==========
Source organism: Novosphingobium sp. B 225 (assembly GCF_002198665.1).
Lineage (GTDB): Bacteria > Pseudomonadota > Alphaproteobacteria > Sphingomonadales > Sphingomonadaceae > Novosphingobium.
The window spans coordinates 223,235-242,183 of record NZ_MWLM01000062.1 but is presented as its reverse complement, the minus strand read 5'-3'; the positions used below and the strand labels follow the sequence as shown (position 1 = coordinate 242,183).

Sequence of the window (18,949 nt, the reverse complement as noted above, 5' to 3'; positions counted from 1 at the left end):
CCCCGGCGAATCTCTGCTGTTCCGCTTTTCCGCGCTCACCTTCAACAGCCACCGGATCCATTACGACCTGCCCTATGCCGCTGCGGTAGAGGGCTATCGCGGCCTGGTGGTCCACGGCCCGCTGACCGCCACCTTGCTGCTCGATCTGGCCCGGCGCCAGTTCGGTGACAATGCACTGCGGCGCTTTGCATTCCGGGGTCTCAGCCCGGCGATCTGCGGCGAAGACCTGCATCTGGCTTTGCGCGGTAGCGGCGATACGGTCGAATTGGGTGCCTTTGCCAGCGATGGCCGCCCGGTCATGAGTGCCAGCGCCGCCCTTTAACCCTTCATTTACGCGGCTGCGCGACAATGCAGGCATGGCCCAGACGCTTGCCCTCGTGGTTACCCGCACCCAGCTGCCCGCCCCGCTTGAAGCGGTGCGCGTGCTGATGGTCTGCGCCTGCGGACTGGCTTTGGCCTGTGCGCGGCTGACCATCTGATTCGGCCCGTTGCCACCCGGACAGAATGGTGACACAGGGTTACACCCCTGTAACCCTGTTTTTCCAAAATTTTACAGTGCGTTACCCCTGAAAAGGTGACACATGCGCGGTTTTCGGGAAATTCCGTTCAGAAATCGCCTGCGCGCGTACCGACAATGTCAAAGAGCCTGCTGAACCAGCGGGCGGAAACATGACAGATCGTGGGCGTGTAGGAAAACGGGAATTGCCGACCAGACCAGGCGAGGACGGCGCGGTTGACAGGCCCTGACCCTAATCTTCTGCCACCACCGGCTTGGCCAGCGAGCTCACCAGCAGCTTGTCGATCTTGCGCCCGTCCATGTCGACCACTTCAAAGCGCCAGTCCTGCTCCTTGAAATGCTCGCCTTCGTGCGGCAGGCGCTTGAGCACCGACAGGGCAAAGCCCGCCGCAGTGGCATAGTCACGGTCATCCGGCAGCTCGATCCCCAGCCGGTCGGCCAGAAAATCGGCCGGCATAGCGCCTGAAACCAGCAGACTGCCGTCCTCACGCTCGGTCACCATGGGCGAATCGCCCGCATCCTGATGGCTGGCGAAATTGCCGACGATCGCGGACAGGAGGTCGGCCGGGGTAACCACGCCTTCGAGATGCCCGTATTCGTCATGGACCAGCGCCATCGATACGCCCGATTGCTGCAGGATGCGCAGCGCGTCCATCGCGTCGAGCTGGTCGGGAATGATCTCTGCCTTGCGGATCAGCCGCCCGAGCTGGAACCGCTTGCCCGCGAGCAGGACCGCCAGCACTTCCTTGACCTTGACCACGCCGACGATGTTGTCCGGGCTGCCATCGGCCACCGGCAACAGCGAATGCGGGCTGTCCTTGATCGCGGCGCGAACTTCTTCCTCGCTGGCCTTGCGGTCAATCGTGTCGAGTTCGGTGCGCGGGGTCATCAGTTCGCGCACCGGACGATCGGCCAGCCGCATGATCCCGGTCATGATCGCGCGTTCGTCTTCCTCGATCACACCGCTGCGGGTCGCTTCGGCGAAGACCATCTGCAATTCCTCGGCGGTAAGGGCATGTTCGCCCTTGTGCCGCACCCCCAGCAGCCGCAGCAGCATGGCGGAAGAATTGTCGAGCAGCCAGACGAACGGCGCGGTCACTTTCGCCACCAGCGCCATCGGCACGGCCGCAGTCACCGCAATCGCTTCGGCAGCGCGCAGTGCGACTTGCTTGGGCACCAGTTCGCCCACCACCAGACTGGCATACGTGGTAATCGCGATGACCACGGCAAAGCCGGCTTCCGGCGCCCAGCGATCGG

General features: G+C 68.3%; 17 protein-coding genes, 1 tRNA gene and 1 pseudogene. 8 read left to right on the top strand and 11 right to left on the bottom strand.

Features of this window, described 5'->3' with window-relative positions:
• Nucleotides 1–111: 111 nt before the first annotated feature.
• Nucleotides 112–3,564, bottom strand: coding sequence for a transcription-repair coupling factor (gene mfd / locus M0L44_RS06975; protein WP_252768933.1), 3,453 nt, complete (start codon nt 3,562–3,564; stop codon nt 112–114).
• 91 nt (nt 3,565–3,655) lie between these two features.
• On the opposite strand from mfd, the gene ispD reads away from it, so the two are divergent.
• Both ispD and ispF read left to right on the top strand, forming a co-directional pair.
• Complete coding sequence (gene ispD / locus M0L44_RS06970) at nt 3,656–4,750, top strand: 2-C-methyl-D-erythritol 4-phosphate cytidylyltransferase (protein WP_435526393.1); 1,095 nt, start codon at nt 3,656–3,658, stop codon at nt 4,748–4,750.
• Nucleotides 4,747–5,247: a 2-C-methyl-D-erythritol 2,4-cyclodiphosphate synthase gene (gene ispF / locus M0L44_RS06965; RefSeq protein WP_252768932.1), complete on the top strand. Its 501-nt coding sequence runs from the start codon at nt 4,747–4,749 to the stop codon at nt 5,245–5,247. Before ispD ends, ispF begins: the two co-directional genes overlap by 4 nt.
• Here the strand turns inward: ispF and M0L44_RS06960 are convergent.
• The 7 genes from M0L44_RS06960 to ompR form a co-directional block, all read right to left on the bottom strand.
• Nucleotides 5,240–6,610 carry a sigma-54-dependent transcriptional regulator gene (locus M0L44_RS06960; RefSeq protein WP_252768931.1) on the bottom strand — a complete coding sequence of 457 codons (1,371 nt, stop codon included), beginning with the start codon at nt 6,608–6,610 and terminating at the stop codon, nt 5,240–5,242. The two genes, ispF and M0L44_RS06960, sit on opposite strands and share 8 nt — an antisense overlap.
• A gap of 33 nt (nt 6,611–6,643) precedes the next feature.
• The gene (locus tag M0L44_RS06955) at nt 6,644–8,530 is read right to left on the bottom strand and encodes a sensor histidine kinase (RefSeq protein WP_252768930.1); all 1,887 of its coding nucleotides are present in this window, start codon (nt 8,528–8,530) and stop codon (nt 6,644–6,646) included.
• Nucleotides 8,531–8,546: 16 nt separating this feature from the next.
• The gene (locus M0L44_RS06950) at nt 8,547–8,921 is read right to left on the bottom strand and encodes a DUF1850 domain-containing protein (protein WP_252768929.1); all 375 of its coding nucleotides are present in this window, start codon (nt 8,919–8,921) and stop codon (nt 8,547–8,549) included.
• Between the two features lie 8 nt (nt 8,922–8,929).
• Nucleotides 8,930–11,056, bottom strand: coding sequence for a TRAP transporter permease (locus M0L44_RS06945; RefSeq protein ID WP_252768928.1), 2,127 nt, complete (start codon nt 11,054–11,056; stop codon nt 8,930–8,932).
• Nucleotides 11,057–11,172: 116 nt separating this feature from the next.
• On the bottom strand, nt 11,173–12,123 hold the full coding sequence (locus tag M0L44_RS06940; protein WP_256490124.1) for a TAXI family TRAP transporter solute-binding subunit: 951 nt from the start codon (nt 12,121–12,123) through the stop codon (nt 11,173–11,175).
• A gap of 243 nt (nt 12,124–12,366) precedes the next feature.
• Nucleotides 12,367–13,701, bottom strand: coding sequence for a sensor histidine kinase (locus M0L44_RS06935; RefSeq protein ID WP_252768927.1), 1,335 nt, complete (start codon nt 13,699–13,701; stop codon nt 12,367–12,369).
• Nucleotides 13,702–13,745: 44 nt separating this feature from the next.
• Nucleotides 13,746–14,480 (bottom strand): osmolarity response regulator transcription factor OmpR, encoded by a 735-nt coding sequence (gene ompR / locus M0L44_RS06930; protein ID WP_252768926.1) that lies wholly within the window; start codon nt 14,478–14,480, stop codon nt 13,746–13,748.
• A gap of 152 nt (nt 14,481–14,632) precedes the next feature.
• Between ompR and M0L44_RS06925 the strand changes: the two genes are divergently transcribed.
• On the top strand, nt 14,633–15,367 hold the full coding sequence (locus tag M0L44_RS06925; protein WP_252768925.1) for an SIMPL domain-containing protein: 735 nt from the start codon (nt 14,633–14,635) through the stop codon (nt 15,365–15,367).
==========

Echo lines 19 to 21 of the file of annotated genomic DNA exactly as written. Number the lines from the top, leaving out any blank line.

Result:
• The gene (locus tag M0L44_RS06955) at nt 6,644–8,530 is read right to left on the bottom strand and encodes a sensor histidine kinase (RefSeq protein WP_252768930.1); all 1,887 of its coding nucleotides are present in this window, start codon (nt 8,528–8,530) and stop codon (nt 6,644–6,646) included.
• Nucleotides 8,531–8,546: 16 nt separating this feature from the next.
• The gene (locus M0L44_RS06950) at nt 8,547–8,921 is read right to left on the bottom strand and encodes a DUF1850 domain-containing protein (protein WP_252768929.1); all 375 of its coding nucleotides are present in this window, start codon (nt 8,919–8,921) and stop codon (nt 8,547–8,549) included.